Fespaco Forum Debates 2023/16: CJ “Fiery” Obasi talks about Mami Wata | africultures

The Nigerian director presented his film in official competition at Fespaco 2023 Mami Wata, who received the African Critics Prize, as well as the prizes for the best image and the best decor. A village lives there away from the outside world, under the tutelage of the healer Mama Efe, the intermediary between them and Mami Wata. His daughter Zinwe and her protege Prisca have a different view of the village’s survival. They will be overtaken by the violence of the world but will react. CJ “Fiery” Obasi was invited to talk about it with the press and professionals after the press session and during a debate-forum. Summary transcript.

Why a black and white film?

For many reasons! I only saw it in black and white. I had to understand why. Initially, in 2016, I physically saw the last scene in black and white. The young woman was advancing towards Mami Wata, there were not yet the villagers. As a child, I saw black and white films on television. They marked me. And then black and white is very special: unlike color, it is political, spiritual. It matches black bodies perfectly. So I did some directing tests which turned out to be conclusive.

How did you develop the story from this vision?

I wondered who this woman was. She sent me back to my dead sisters. I spent five years developing the screenplay. I wanted a message but one that was not slapped, in accordance with my conception of politics. And then I love genre films, and therefore draw on this type of story. It is while trying to save the young woman that we arrive at Mami Wata. Without her, no child, no survival.

What was your inspiration for the make-up, the costumes?

I base my imagination on the reality of West African culture. We tell stories but the beauty is missing. It was my project. I was wondering how to highlight the woman with her powers. Brazil inspired me a lot, and of course the Nigerian culture. I wanted the film to express my love for African culture as much as for black skin. Aesthetics is political. I wanted it semi-organic, inspired by African tales. With the director of photography Lílis Soares, we took a personal journey. The politics, the people emerge behind the myth and the belief, so that the whole film takes on a political status. It is a reflection on African History, colonialism, religion against traditional spirituality.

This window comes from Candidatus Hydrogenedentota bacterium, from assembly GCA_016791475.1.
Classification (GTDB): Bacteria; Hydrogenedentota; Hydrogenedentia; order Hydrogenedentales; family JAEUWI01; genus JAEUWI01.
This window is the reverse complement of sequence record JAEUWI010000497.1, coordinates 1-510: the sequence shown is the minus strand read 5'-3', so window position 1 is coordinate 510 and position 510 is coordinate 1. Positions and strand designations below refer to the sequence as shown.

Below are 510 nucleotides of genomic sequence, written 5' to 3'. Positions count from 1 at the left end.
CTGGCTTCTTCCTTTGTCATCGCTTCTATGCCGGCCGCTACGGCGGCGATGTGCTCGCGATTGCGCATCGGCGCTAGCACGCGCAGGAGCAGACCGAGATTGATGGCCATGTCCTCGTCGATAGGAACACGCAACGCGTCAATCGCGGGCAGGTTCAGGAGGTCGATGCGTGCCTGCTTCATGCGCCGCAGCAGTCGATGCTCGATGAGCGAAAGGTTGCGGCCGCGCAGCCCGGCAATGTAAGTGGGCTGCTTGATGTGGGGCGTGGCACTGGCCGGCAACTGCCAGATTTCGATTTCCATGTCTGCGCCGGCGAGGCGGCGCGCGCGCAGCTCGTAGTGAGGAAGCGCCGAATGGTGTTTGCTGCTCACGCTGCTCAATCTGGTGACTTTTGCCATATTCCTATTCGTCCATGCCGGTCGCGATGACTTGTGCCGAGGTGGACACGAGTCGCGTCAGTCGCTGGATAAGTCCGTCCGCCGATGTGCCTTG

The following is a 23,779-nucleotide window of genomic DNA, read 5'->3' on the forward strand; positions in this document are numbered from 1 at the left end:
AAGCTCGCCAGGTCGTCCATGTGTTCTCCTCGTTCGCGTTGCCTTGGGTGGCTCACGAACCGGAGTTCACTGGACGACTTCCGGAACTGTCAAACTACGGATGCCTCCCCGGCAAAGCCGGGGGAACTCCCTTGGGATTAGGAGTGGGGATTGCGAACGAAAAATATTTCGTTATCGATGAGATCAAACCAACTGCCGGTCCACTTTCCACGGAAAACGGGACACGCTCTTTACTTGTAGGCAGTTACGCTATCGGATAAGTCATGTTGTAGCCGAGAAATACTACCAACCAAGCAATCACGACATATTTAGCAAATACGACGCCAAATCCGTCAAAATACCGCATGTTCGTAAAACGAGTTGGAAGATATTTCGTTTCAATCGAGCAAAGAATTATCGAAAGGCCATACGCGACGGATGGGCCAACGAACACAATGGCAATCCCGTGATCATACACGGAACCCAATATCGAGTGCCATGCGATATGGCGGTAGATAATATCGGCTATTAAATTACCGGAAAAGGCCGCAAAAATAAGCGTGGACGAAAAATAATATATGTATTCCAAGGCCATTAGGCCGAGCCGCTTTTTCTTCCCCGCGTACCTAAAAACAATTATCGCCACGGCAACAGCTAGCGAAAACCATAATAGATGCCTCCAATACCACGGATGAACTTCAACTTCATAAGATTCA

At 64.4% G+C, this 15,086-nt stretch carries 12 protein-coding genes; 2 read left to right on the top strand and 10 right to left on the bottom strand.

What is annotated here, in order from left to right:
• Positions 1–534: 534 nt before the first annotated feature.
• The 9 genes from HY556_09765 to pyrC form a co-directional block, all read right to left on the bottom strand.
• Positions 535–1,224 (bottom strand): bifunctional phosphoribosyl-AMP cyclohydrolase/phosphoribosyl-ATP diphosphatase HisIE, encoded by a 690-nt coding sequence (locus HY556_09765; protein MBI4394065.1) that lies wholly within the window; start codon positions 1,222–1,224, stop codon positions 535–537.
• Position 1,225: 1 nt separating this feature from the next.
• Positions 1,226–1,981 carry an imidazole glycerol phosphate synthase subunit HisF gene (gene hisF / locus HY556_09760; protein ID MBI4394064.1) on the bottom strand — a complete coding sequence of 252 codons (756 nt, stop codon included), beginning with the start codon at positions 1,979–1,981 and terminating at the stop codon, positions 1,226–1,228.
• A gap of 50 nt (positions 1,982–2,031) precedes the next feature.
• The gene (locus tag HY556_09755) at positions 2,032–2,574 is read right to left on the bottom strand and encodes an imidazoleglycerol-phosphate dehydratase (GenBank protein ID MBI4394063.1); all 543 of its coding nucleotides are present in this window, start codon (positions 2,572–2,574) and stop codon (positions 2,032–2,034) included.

You are indeed mixing various themes.

Yes, the black community, the strength of women, the thirst for power… Mami Wata is a legend common to all African peoples. When Zinwe and Prisca find themselves on the beach, it is the question of the destiny of Africa that is manifested: will it achieve its unity? Another world is possible. Whether Mami Wata is real or not doesn’t matter. The young woman sees in Mami Wata her reflection in the sea. She is Mami Wata, as we are God in the Bible.

How do you relate to tradition and modernity?

There should be a balance. Prisca is very modern but she believes in tradition. The God we see is ourselves. If the totem (which represents identity, destiny) was synonymous with power, Zinwe could use it. It is a symbol. We put the thing in the objects but that’s not what will save us.

The music carries the film.

Yes, Tunde Jegede composed the original music, inspired by the griots of Senegambia. The final song isAmadou and Mariam. Their music seems to me to correspond to Prisca’s attitude towards people. This is the sound of West Africa! From 2016, the song was chosen! It is federal. Likewise, the pidgin spoken in the film is understood by everyone. Everything is in harmony. When are we going to show Africans as Gods?

Fespaco Forum Debates 2023/16: CJ “Fiery” Obasi talks about Mami Wata | africultures